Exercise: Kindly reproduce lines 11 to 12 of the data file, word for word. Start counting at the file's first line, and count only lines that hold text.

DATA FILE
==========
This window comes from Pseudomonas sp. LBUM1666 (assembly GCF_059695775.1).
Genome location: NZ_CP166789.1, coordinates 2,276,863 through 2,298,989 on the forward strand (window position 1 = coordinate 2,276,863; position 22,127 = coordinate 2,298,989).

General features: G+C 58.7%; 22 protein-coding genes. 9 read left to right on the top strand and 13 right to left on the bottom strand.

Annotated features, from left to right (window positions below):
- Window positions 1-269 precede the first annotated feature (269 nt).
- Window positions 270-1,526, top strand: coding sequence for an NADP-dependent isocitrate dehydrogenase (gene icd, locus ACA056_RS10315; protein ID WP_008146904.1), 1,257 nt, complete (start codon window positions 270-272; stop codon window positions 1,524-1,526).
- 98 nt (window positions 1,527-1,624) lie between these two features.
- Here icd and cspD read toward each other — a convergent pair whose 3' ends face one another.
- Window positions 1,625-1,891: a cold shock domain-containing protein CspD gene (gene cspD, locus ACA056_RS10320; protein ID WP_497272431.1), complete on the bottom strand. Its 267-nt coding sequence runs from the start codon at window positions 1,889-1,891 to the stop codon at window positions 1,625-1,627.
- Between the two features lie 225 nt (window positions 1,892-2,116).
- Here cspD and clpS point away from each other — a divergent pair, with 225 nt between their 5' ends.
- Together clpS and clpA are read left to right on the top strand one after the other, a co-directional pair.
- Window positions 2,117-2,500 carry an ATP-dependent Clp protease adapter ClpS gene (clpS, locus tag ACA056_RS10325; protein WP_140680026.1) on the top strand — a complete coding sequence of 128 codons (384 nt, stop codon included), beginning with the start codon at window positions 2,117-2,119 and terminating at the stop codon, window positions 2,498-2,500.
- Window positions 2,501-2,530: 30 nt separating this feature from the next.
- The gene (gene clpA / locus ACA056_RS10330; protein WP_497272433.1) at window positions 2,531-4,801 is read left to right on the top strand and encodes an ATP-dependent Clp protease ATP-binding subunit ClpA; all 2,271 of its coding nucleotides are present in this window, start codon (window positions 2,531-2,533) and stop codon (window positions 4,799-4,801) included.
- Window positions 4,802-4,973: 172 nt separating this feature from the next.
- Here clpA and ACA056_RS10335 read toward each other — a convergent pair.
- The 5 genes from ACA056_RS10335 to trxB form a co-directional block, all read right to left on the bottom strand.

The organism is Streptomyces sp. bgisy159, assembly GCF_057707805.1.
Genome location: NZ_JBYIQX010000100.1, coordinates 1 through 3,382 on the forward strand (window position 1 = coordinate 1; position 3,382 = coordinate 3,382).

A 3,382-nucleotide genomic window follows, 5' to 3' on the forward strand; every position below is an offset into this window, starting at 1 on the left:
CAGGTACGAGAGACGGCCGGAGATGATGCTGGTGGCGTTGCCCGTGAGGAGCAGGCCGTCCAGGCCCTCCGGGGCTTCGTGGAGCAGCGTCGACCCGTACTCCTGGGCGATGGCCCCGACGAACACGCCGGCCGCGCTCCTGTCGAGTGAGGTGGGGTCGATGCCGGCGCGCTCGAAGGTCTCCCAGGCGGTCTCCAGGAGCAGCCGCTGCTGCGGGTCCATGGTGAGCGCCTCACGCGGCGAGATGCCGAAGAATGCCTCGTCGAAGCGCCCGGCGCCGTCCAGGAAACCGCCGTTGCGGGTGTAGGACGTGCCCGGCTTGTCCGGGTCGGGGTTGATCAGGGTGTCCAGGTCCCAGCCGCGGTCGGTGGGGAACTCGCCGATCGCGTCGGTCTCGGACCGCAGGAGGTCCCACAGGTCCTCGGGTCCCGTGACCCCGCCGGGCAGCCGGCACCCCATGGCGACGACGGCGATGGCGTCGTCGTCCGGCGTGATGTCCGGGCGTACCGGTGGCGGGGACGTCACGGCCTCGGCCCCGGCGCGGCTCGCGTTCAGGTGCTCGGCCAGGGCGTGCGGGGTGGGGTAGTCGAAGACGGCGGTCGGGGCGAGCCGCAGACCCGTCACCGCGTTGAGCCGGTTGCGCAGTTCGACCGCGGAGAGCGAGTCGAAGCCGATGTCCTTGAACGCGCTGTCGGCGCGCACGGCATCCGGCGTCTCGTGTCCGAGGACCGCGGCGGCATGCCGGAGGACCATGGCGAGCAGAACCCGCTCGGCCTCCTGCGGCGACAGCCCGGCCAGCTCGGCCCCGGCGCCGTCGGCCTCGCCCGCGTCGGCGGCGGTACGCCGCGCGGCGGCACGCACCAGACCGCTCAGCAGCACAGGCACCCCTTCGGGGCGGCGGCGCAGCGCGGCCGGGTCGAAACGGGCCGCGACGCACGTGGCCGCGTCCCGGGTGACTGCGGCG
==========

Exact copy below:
- Here cspD and clpS point away from each other — a divergent pair, with 225 nt between their 5' ends.
- Together clpS and clpA are read left to right on the top strand one after the other, a co-directional pair.